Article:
Wellness programs are increasingly common these days in organizations large and small. But some believe that participants tend to be those who were already well, or planning to get there. Is there evidence to suggest that employees who really need to avail themselves of these offerings are doing so? What best practices are organizations using to ensure that their investments in wellness programs are paying off?
Intuitively, and based on broad coverage of the general value of wellness programs for employees, it’s logical to think that the programs provide benefit. When working with the C-suite, though, intuition isn’t enough. HR leaders need to be able to link real results—quantified through actual costs savings—back to companies’ wellness initiatives.
For example, according to Fitbit, in 2014 Dayton Regional Transit Authority’s employees spent 8 hours a day sitting behind a wheel, had company-wide health problems and a yearly healthcare spend of $7+ million. They implemented Fitbit into their corporate wellness program and began offering onsite fitness classes. As a result, the company’s employees dropped an average of 17 glucose and 12 LDL cholesterol points and saved $2.3 million healthcare costs after one year.
Making the Connection
Making this type of cause and effective connection between wellness initiatives and some real, and relevant, bottom line impact helps to provide evidence in support of the time, effort and investment that these programs may entail. Yes, there are likely to be some general benefits that companies receive through their employee wellness efforts, including employee satisfaction, decreases in absenteeism, etc., but these soft benefits need to be augmented through quantifiable data.
The best time to think about making these types of bottom line connections, is before an initiative is implemented. Specific outcome measures should be identified at the beginning of any wellness program. In what ways do you believe the effort will generate results? What metrics will you monitor?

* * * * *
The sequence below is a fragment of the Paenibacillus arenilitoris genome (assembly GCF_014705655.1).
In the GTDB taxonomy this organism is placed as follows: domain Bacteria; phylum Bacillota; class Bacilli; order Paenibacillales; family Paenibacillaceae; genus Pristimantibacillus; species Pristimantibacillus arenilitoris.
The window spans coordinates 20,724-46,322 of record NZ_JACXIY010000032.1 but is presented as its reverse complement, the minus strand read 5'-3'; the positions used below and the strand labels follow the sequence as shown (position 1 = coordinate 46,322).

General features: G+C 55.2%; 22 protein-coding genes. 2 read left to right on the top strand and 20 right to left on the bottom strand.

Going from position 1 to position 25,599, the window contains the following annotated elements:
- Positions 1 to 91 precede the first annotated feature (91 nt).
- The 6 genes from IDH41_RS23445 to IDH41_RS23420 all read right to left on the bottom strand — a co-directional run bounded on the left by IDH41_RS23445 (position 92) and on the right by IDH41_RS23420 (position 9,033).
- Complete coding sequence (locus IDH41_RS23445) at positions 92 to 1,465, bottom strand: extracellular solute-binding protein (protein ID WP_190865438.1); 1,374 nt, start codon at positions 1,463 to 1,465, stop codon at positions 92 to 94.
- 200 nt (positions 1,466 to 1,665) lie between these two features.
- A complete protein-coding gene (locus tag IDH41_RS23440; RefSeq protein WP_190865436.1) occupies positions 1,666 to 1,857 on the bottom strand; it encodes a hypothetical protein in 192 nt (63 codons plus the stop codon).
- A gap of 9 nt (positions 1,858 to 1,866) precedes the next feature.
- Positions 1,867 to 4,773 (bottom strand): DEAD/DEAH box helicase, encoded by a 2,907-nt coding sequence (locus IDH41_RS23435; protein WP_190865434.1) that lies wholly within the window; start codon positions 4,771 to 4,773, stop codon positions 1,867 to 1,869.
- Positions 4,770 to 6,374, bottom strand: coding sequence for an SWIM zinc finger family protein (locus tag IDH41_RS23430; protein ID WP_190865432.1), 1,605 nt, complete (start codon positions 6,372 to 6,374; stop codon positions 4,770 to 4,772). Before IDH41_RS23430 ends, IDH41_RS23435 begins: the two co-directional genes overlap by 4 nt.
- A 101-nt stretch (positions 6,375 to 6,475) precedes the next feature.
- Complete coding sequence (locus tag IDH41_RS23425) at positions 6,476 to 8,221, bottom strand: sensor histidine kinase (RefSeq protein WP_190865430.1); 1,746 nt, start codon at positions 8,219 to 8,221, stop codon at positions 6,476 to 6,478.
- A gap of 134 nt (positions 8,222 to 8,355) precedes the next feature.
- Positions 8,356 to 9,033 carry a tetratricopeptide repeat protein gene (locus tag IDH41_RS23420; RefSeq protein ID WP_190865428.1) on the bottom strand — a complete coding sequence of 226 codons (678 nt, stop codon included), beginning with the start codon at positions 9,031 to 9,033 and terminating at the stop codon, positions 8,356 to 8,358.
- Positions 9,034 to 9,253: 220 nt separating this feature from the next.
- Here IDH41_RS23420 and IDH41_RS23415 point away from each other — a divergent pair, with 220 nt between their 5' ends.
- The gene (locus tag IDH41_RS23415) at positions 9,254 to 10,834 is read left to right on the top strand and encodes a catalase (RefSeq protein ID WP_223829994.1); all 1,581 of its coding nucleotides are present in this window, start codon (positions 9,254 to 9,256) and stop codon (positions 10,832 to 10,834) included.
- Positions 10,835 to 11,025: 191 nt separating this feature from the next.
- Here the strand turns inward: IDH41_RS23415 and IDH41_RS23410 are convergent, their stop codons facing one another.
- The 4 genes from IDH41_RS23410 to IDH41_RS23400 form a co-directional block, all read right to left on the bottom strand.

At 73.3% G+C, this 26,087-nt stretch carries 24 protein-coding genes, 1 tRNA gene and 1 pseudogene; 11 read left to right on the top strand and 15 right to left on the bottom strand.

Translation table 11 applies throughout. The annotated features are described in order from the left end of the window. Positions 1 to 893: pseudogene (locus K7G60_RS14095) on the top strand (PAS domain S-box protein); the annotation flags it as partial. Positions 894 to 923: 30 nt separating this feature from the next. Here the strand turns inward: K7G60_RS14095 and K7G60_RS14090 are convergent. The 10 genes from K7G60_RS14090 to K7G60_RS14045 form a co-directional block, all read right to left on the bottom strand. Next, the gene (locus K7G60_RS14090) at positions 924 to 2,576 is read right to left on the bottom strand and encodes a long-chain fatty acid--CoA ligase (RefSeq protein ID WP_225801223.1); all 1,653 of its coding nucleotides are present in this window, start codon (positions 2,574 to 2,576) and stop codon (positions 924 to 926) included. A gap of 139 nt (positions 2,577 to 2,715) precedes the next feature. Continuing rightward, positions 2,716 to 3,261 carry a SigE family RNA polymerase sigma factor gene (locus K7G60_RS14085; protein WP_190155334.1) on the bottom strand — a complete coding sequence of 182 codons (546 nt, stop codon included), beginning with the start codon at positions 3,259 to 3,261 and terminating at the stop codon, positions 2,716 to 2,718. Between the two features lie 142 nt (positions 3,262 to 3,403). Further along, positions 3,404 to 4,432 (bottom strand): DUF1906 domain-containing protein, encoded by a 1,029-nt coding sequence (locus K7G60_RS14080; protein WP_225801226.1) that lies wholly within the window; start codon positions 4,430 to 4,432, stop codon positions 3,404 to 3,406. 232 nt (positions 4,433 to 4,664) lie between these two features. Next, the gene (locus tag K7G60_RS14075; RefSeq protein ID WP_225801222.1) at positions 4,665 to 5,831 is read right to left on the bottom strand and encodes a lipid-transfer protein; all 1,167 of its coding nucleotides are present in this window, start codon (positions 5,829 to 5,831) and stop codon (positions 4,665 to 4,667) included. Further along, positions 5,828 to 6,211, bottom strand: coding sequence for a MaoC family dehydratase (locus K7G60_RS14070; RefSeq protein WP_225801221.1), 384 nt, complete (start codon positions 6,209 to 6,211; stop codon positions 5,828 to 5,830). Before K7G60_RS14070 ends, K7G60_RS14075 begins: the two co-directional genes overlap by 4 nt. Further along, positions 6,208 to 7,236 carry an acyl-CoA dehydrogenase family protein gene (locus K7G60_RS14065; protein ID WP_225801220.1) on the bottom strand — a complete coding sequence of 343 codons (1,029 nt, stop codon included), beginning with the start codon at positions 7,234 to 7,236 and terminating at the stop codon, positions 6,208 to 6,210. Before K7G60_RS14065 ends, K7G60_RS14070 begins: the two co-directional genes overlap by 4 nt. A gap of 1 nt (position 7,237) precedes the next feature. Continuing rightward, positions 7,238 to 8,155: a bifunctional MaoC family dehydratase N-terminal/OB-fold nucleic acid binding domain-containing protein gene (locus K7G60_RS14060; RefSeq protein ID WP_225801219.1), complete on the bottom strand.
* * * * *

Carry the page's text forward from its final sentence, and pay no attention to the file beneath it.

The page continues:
In larger organizations pilots can be set up to demonstrate the difference in employee populations that were, and were not, included in an initiative. For instance, suppose you were to provide employees with wearable devices of some type to monitor the number of steps they walk each day and challenge them to walk 10,000 steps a day for some period of time. You might decide that your outcome measures would be impact on absenteeism during the initiative and impact on specific types of healthcare claims over some period of time. You might do this pilot in one area of your organization and change nothing in other areas, then do a pre/post comparison of the data to determine if any positive change occurred.
While this type of data certainly can be tracked, the process of tracking can challenge internal resources particularly in smaller organizations. In these cases, HR leaders may wish to consider partnerships with other companies or groups. In Hawaii, for instance, the Hawai’I Health at Work Alliance (HH@WA), a statewide initiative has measured attitudes toward worksite wellness programs and assessed the impact of the programs were having. According to this group’s research 69 percent of participant organizations saw an increase in employee productivity, 68 percent saw an increase in employee satisfaction and 61 percent reported an increase in company revenue that they tied back to their wellness programs. It is also of interest to note that only 38 percent of the companies surveyed had wellness programs in place.
Can these programs work? Yes. But HR leaders are well advised to ensure that they are implementing programs for reasons tied to company benefit and that they are measuring, monitoring and reporting on the benefits they achieve.